Staff given advice on possible ‘county lines’ drug gang warning signs
The Home Office has distributed posters highlighting possible indications that children are being exploited by criminal networks.
Security guards, taxi drivers and train staff are being given tips on how to spot children being used as mules by drug gangs.
The Home Office has distributed posters highlighting possible signs that youngsters are being exploited by criminal networks.
The campaign is focused on the drug distribution model known as “county lines”.
This typically involves city gangs branching out into county or coastal towns to sell heroin and crack cocaine.
They deploy children and vulnerable people as couriers to move drugs and cash between the new market and their urban hub.
Posters have been designed to flag up possible warning signs for private security, taxi and vehicle hire staff as well as train, bus and coach workers.
Employees are urged to look out for children as young as 12 who are alone in a shopping centre or high street or travelling during school hours, late at night or early in the morning.
“They might seem unfamiliar with the local area, or not have a local accent,” the posters say.
“Some may be with older individuals who are purchasing tickets for them or giving them money for tickets. They could be receiving excessive texts or phone calls.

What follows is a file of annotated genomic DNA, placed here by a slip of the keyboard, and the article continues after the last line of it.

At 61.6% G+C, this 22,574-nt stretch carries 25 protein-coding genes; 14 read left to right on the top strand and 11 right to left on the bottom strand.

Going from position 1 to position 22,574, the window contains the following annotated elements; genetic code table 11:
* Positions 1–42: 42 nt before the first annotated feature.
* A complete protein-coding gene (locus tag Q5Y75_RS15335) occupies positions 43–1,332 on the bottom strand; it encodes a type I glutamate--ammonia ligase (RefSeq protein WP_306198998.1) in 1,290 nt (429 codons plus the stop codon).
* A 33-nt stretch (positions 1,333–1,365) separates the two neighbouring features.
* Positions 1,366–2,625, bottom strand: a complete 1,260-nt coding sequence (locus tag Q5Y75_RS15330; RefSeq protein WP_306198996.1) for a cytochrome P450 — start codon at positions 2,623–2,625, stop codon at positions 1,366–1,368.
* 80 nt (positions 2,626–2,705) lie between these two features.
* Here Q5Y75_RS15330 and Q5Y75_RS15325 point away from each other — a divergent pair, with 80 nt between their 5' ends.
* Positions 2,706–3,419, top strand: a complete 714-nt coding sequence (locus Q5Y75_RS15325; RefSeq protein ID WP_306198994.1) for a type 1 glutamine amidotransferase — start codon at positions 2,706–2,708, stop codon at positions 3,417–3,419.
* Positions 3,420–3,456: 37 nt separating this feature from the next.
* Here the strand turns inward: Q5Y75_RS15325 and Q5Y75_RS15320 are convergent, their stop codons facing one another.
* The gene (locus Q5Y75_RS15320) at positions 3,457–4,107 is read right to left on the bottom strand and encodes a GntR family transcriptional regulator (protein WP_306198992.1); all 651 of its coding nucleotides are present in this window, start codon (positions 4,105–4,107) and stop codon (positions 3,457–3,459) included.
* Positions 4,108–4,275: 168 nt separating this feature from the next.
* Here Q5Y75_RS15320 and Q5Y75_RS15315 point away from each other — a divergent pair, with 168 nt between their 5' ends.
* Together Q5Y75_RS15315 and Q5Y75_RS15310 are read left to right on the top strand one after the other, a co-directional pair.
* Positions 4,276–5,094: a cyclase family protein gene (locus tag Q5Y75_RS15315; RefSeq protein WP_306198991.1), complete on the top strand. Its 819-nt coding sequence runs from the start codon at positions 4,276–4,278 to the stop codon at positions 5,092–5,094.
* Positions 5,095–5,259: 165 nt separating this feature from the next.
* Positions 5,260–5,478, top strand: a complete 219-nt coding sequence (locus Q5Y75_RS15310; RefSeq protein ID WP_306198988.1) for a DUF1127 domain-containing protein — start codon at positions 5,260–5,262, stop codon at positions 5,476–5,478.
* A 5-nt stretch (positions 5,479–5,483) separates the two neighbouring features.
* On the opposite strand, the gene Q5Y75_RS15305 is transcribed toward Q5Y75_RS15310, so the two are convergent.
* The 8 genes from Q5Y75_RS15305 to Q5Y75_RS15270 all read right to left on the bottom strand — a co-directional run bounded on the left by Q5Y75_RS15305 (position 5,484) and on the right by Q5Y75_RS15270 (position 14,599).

“Are they deliberately avoiding authority figures such as police officers or security guards?”
The campaign literature adds: “If you see something that doesn’t feel right, or looks suspicious, concerning a child or young person you should report it to Crime Stoppers on 0800 555 111.”
Authorities have raised the alarm over how city gangs prey on children and vulnerable adults to spread their lucrative operations into rural areas.
Experts estimate that the tactics can yield as much as £5,000 a day in revenue.
Analysis by the National Crime Agency (NCA) found that on a “conservative estimate” there are at least 720 county lines across England and Wales.
The NCA report, published in November, said: “County lines groups tend to use younger members to identify and target other children, either through personal or social media links.
“They focus on those who are particularly vulnerable or at a crisis point in their lives. They are groomed and enticed by gang members to work within the drugs distribution network.”
The majority of children recruited by county lines networks are aged 15-17 and male, the report said, adding: “Anecdotal evidence suggests children are often used for supply and to run drugs/money between the urban hub and rural marketplace.
“This is because they are less likely to be known to police and more likely to receive lenient sentences if caught.”
The campaign posters were released as the Home Office finalises plans for a wide-ranging strategy that will set out measures to bear down on serious violence including knife and gun crime.